Women’s apparel e-commerce site Modcloth is being acquired by Jet, the e-commerce upstart acquired by Wal-Mart Stores last year for $3.3 billion, Jezebel reports. Financial details are unknown, although Recode reports that industry sources believe Modcloth would be fortunate to match the $80 million figure that it raised from investors.
“It was explicitly stated that starting Friday, paychecks come from Wal-Mart,” a current Modcloth employee told Jezebel, which also said that employees received offer letters from Wal-Mart on Wednesday. Requests from Retail Dive for comment from Modcloth and Wal-Mart were not immediately returned.
Modcloth has made a point of providing stylish apparel for women of all sizes, most recently blurring the lines between size segments by simply offering styles in a range of sizes, rather than separating categories with a plus size label. It’s also been working on a brick-and-mortar play through pop-ups and “fit” stores in select cities.
Wal-Mart continues gobbling up online retailers in its ongoing quest to resuscitate its flagging e-commerce efforts. In the wake of the Jet acquisition, the world's largest retailer has snapped up online shoe retailer ShoeBuy and outdoor apparel retailer Moosejaw.
Experts say Wal-Mart is banking on digital commerce to boost its appeal to higher-income consumers and evolve its business beyond its core customer demographic. “To move Wal-Mart upmarket is a Herculean task,” retail futurist Doug Stephens, author of the forthcoming book “Reengineering Retail: The Future of Selling in a Post-Digital World,” told Retail Dive last year in the wake of the Jet deal. “Any time they do, they risk losing their most loyal customers. They’ve wound themselves in a corner by virtue of just how strong their brand essence is in the market. When you say ‘Wal-Mart,’ it brings up such clear connotations. For some people it’s what they want, and for some they want nothing to do with it. Buying Jet.com is an attempt to break free from Wal-Mart’s customer base.”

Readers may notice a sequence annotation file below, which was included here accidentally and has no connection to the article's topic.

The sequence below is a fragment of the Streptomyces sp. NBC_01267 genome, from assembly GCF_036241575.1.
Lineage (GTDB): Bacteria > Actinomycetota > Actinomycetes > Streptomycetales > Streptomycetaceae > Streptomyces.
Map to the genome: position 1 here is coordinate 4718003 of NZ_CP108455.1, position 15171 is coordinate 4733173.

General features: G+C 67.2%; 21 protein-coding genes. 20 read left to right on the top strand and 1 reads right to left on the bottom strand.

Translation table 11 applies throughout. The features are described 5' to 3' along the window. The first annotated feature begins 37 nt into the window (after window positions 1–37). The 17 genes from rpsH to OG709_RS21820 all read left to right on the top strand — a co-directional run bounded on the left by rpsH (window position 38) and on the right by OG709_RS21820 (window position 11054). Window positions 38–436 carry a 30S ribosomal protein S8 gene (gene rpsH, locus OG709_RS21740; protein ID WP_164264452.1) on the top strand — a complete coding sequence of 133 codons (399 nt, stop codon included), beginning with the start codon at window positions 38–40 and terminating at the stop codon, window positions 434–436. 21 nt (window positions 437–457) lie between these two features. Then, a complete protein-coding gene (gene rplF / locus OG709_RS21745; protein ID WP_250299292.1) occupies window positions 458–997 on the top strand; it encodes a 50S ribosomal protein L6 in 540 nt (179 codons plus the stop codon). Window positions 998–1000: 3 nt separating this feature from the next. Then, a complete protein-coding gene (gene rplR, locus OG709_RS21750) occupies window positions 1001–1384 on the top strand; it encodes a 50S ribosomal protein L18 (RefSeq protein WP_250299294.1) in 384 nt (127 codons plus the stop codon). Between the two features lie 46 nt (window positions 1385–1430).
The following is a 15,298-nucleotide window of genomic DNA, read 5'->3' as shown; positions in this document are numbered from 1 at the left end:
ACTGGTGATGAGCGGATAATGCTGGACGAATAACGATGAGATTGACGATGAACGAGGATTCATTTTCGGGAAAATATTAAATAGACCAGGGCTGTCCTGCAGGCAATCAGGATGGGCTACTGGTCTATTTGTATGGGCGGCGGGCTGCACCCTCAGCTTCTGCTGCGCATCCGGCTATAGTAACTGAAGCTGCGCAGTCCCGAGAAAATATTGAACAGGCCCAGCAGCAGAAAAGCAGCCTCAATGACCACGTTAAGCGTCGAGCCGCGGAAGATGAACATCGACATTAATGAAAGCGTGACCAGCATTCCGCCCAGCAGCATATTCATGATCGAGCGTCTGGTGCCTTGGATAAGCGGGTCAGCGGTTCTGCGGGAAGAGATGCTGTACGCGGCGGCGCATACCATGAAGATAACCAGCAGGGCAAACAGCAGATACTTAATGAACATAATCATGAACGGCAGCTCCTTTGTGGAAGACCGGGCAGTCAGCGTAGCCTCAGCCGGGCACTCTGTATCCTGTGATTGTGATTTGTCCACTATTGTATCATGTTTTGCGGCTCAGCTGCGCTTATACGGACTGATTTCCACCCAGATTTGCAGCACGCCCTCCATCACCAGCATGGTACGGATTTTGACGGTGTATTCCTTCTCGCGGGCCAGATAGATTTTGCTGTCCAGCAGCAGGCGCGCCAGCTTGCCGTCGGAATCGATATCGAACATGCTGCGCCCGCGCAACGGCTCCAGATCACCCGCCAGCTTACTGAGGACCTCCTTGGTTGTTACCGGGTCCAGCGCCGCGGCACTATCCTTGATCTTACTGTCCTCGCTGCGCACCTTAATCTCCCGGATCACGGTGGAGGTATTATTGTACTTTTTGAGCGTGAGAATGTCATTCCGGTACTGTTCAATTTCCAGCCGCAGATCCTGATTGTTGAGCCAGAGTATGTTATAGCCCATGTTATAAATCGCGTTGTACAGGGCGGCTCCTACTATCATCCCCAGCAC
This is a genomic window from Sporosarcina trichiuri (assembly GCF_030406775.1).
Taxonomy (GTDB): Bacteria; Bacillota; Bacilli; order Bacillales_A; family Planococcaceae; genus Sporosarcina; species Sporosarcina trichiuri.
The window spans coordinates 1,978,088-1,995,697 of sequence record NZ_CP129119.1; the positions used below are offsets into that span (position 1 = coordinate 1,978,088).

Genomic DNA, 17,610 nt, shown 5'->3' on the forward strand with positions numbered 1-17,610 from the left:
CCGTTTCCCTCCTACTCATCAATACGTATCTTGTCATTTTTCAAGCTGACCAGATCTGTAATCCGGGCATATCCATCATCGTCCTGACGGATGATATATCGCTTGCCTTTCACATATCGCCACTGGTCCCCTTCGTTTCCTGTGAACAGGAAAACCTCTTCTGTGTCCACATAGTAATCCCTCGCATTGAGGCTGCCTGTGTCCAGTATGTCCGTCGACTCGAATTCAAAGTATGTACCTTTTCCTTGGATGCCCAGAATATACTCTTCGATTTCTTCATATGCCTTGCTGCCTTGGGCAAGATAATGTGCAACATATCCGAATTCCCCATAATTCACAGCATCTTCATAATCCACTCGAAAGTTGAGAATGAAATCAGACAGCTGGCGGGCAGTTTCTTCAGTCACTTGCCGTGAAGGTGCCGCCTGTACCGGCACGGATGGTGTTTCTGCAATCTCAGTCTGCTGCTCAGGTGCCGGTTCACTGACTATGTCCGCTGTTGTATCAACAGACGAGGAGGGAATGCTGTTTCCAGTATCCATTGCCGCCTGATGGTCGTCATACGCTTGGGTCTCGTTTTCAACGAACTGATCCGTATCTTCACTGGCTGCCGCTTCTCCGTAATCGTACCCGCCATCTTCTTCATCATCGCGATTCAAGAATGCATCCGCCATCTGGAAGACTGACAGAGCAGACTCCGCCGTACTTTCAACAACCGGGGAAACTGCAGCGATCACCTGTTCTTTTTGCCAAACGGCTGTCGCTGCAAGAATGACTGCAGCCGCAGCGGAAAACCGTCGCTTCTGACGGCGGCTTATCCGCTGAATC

Wal-Mart/Jet's interest in an e-commerce brand like Modcloth seems obvious: Modcloth is a retailer with an especially strong sense of self, thanks to the vision of its founders and the close ties it enjoys with its customer base, or what the retailer calls its “community.” That's a fairly unusual advantage, at a time when retailers from discount to luxury are struggling to connect with consumers. But it’s another investment by Wal-Mart in another e-commerce company that has struggled to actually make money.
Jet, despite not reaching profitability, had mostly wowed observers, with sales tripling over the first six months of last year. Wal-Mart’s online sales, meanwhile, rose only 30% over the same time period, excluding the holidays. Jet’s escalating online presence was just one reason Wal-Mart purchased the startup. Another is Jet's technology, in particular a signature pricing algorithm that rewards shoppers in real time with savings on items purchased and shipped together, in turn reducing supply chain and logistics costs — tech singled out Monday by Wal-Mart CEO Doug McMillon. There's also Jet's in-house talent, particularly founder Marc Lore, who previously helmed Quidsi, the parent of websites including Diapers.com and Soap.com, which sold to Amazon for $545 million.
Acquiring Jet (and now Modcloth) is hardly Wal-Mart’s first attempt at widening its appeal to deeper-pocketed customers, however. Eight years ago the retailer launched “Project Impact,” an effort to improve the quality of its apparel and home furnishings, clean up stores and present friendlier customer service. It was widely seen as a disaster. Before that, in 2005, Wal-Mart placed ads in Vogue magazine and sponsored a New York City fashion show to highlight new, higher-priced apparel lines. The result was another disaster, and another retreat.
Wal-Mart may be hoping to avoid such pitfalls by positioning Jet as an alternative. Acquisitions like Modcloth and Shoebuy are the speediest and easiest way for Wal-Mart and Jet to reach their goals, according to Profitero VP of strategy and insights Keith Anderson. The Shoebuy move, for example, “reflects the growing urgency to adapt through partnerships or acquisitions,” Anderson told The Boston Globe in January. “The pace of change is greater than the pace some of these number one and two retailers can evolve.”